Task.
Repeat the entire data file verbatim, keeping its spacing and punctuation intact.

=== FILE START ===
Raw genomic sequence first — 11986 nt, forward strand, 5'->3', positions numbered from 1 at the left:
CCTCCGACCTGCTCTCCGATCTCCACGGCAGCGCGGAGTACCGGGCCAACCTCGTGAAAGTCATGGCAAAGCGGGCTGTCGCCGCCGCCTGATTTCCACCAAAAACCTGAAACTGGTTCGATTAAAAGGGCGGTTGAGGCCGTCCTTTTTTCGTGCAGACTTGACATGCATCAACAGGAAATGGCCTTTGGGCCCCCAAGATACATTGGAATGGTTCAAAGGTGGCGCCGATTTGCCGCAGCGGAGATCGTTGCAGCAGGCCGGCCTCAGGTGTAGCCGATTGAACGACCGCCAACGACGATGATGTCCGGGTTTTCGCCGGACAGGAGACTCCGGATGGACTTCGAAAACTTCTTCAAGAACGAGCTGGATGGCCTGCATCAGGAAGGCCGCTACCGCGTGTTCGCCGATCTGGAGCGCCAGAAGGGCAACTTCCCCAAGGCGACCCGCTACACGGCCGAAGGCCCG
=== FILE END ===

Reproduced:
Raw genomic sequence first — 11986 nt, forward strand, 5'->3', positions numbered from 1 at the left:
CCTCCGACCTGCTCTCCGATCTCCACGGCAGCGCGGAGTACCGGGCCAACCTCGTGAAAGTCATGGCAAAGCGGGCTGTCGCCGCCGCCTGATTTCCACCAAAAACCTGAAACTGGTTCGATTAAAAGGGCGGTTGAGGCCGTCCTTTTTTCGTGCAGACTTGACATGCATCAACAGGAAATGGCCTTTGGGCCCCCAAGATACATTGGAATGGTTCAAAGGTGGCGCCGATTTGCCGCAGCGGAGATCGTTGCAGCAGGCCGGCCTCAGGTGTAGCCGATTGAACGACCGCCAACGACGATGATGTCCGGGTTTTCGCCGGACAGGAGACTCCGGATGGACTTCGAAAACTTCTTCAAGAACGAGCTGGATGGCCTGCATCAGGAAGGCCGCTACCGCGTGTTCGCCGATCTGGAGCGCCAGAAGGGCAACTTCCCCAAGGCGACCCGCTACACGGCCGAAGGCCCG